Oil prices reclaimed some ground on Thursday after tumbling to a six-month low in the previous session but investors remained concerned about sluggish demand and economic slowdowns in the US and China.
Brent crude futures rose 27 cents, or 0.4%, to $74.56 a barrel by 0613 GMT. US West Texas Intermediate crude futures rose 24 cents, also 0.4%, to $69.62 a barrel.
"Oil markets may have been oversold," which could mean the recovery is a "short-term rebound", Tina Teng, a markets analyst with CMC Markets, said in a note.
In the previous session, the market was spooked by data showing US output remains near record highs even though inventories fell, analysts at ANZ said in a note.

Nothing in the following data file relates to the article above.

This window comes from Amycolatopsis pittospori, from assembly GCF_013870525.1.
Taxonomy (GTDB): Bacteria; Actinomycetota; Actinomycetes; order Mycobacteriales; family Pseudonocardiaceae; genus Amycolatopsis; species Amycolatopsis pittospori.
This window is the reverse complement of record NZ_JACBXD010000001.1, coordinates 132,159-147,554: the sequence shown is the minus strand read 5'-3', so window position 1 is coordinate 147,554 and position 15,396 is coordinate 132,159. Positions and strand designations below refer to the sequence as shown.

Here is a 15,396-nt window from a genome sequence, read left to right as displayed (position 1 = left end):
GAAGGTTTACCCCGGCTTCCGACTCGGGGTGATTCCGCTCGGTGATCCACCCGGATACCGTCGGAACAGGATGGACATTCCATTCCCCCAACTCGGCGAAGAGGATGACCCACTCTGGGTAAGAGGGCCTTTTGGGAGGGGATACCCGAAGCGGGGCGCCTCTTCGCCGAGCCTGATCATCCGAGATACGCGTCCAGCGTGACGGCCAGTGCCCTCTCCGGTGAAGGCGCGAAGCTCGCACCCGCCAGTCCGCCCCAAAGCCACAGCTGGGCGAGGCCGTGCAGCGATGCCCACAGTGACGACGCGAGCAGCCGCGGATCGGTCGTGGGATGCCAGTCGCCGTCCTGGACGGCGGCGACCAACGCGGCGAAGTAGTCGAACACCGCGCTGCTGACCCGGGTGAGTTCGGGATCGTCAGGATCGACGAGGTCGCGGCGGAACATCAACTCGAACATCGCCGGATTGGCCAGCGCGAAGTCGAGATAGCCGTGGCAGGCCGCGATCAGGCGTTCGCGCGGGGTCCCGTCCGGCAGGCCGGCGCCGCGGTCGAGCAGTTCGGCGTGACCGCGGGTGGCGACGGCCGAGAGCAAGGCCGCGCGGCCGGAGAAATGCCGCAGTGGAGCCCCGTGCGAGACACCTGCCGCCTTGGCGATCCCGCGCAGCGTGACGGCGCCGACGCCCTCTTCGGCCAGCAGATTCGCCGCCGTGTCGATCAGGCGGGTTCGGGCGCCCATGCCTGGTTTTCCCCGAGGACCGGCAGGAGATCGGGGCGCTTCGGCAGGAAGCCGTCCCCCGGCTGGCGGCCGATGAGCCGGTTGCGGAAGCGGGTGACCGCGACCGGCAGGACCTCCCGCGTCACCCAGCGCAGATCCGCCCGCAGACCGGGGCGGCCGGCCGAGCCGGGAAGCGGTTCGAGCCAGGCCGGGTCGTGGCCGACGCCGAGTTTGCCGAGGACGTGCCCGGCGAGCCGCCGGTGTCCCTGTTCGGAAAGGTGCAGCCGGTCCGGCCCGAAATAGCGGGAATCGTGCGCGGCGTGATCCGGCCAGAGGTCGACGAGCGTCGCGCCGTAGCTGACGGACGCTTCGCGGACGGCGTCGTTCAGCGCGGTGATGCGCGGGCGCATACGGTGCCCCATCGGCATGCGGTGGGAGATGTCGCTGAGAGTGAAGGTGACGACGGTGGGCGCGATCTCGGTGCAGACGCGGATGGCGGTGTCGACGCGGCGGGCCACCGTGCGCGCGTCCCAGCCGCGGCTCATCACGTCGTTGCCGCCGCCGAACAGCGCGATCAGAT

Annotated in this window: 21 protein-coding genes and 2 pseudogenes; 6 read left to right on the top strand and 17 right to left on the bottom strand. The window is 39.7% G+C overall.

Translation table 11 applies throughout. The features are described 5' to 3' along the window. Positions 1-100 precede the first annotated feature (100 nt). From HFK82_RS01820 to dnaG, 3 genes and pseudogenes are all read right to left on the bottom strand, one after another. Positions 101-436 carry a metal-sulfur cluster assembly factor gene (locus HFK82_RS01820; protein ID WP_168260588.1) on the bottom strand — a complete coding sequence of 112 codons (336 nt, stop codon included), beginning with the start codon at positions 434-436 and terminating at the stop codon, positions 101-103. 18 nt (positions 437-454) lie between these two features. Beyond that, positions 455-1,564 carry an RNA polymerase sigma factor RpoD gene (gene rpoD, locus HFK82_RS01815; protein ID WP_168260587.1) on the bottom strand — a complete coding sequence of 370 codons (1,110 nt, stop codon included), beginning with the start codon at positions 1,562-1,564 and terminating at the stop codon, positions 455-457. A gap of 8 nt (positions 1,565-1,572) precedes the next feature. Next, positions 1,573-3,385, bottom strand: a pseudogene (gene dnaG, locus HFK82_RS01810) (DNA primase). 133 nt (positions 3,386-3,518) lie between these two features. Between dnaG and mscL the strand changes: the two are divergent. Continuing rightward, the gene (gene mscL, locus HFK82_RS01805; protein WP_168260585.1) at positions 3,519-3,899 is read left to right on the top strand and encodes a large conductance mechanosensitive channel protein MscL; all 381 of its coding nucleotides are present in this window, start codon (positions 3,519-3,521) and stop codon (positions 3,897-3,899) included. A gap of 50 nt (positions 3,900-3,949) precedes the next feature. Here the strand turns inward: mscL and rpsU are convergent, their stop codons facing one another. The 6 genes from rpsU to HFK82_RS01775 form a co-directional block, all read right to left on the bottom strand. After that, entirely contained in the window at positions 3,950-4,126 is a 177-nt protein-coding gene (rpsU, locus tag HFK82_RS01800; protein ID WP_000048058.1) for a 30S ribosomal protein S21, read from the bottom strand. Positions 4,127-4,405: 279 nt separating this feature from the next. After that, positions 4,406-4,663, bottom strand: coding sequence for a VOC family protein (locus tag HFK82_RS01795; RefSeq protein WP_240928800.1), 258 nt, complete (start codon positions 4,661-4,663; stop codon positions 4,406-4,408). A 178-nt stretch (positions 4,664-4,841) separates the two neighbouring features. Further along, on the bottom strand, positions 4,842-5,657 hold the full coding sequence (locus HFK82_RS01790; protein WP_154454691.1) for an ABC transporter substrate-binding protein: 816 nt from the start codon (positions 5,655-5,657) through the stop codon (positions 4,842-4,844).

Some of the bearishness was also a result of higher product fuel inventories, the ANZ analysts said.
Gasoline stocks rose by 5.4 million barrels in the week to 223.6 million barrels, the EIA said on Wednesday, far exceeding expectations for a 1 million-barrel build.
Oil prices have fallen by about 10% since the Organization of the Petroleum Exporting Countries and allies, together called OPEC+, announced a combined 2.2 million barrels per day voluntary output cuts.
A Reuters survey found that OPEC oil output fell in November in the first monthly drop since July, as a result of lower shipments by Nigeria and Iraq as well as ongoing market-supporting cuts by Saudi Arabia and other members of the wider OPEC+ alliance.